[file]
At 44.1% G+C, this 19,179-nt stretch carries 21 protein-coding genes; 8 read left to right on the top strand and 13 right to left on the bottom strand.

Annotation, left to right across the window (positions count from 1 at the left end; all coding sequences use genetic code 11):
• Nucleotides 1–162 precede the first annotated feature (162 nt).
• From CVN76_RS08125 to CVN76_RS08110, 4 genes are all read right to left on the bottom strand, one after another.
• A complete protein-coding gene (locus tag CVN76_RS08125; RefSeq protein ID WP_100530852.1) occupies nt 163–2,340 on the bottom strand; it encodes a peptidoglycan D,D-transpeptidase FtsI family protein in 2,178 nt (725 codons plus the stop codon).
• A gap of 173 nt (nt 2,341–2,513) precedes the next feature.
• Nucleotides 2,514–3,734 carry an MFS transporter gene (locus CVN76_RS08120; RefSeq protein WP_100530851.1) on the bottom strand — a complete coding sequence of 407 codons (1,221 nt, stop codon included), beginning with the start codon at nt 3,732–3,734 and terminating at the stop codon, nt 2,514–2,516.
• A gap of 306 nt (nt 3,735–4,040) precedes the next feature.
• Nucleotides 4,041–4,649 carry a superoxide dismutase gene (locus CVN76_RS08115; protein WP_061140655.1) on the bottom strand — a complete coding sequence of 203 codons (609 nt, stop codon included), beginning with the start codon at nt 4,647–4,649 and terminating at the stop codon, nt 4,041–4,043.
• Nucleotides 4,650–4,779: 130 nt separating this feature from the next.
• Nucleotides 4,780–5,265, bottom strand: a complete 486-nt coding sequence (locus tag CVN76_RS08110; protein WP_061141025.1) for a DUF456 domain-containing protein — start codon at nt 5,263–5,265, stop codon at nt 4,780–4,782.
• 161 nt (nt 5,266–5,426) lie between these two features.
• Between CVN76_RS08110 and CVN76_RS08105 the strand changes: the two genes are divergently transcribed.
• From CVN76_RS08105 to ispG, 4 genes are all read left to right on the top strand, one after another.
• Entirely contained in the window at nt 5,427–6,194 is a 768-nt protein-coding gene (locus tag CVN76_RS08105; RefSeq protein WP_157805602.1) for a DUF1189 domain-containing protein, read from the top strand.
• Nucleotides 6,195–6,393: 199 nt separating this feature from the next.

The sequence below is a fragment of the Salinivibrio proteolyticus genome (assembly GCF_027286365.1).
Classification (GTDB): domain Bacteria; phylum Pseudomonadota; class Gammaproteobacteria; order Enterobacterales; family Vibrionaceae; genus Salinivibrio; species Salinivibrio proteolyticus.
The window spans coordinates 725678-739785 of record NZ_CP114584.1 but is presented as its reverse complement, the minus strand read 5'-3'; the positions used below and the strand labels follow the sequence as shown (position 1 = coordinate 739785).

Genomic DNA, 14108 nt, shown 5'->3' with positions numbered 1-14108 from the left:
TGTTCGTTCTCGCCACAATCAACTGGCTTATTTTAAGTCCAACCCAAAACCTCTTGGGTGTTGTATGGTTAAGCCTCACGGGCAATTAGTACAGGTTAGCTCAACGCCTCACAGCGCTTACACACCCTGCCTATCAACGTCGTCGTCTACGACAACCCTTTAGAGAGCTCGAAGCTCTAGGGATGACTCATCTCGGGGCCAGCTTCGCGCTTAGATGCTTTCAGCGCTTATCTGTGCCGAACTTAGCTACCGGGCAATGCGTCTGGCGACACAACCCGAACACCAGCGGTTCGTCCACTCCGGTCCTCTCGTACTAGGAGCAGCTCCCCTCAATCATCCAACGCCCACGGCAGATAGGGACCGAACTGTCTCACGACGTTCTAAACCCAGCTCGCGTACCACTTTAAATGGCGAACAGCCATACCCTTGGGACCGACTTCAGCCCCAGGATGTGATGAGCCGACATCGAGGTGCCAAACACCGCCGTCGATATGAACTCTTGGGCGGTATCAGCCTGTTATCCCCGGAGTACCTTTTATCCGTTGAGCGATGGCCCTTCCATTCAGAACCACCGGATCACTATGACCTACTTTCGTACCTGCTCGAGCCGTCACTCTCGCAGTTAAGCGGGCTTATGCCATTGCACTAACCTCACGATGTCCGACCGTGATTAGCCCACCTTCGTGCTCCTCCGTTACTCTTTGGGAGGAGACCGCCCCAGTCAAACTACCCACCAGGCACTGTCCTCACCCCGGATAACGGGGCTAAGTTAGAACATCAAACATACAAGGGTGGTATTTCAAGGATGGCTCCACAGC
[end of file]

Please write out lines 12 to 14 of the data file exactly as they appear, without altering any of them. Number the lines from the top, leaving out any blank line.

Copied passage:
• 161 nt (nt 5,266–5,426) lie between these two features.
• Between CVN76_RS08110 and CVN76_RS08105 the strand changes: the two genes are divergently transcribed.
• From CVN76_RS08105 to ispG, 4 genes are all read left to right on the top strand, one after another.